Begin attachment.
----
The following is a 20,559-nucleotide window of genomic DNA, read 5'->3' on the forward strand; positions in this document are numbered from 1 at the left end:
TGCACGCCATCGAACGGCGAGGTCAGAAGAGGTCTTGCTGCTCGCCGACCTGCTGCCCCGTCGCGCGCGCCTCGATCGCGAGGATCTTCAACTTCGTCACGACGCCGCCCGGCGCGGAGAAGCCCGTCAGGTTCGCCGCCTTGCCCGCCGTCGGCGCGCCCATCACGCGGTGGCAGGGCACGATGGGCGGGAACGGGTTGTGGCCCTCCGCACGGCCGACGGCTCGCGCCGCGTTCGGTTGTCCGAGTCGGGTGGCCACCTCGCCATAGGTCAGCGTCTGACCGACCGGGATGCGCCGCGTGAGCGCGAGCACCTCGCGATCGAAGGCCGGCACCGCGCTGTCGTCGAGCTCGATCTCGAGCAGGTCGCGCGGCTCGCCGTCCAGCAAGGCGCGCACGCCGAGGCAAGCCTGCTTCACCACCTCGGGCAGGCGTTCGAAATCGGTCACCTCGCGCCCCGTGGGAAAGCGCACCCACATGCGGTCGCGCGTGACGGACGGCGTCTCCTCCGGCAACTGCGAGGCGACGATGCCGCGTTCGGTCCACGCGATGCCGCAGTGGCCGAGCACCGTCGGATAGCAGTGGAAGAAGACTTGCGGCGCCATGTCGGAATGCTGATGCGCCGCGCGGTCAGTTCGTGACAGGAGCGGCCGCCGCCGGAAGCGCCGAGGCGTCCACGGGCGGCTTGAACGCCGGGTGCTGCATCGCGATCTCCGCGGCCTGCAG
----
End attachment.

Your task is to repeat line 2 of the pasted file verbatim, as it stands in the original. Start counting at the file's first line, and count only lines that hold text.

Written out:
TGCACGCCATCGAACGGCGAGGTCAGAAGAGGTCTTGCTGCTCGCCGACCTGCTGCCCCGTCGCGCGCGCCTCGATCGCGAGGATCTTCAACTTCGTCACGACGCCGCCCGGCGCGGAGAAGCCCGTCAGGTTCGCCGCCTTGCCCGCCGTCGGCGCGCCCATCACGCGGTGGCAGGGCACGATGGGCGGGAACGGGTTGTGGCCCTCCGCACGGCCGACGGCTCGCGCCGCGTTCGGTTGTCCGAGTCGGGTGGCCACCTCGCCATAGGTCAGCGTCTGACCGACCGGGATGCGCCGCGTGAGCGCGAGCACCTCGCGATCGAAGGCCGGCACCGCGCTGTCGTCGAGCTCGATCTCGAGCAGGTCGCGCGGCTCGCCGTCCAGCAAGGCGCGCACGCCGAGGCAAGCCTGCTTCACCACCTCGGGCAGGCGTTCGAAATCGGTCACCTCGCGCCCCGTGGGAAAGCGCACCCACATGCGGTCGCGCGTGACGGACGGCGTCTCCTCCGGCAACTGCGAGGCGACGATGCCGCGTTCGGTCCACGCGATGCCGCAGTGGCCGAGCACCGTCGGATAGCAGTGGAAGAAGACTTGCGGCGCCATGTCGGAATGCTGATGCGCCGCGCGGTCAGTTCGTGACAGGAGCGGCCGCCGCCGGAAGCGCCGAGGCGTCCACGGGCGGCTTGAACGCCGGGTGCTGCATCGCGATCTCCGCGGCCTGCAG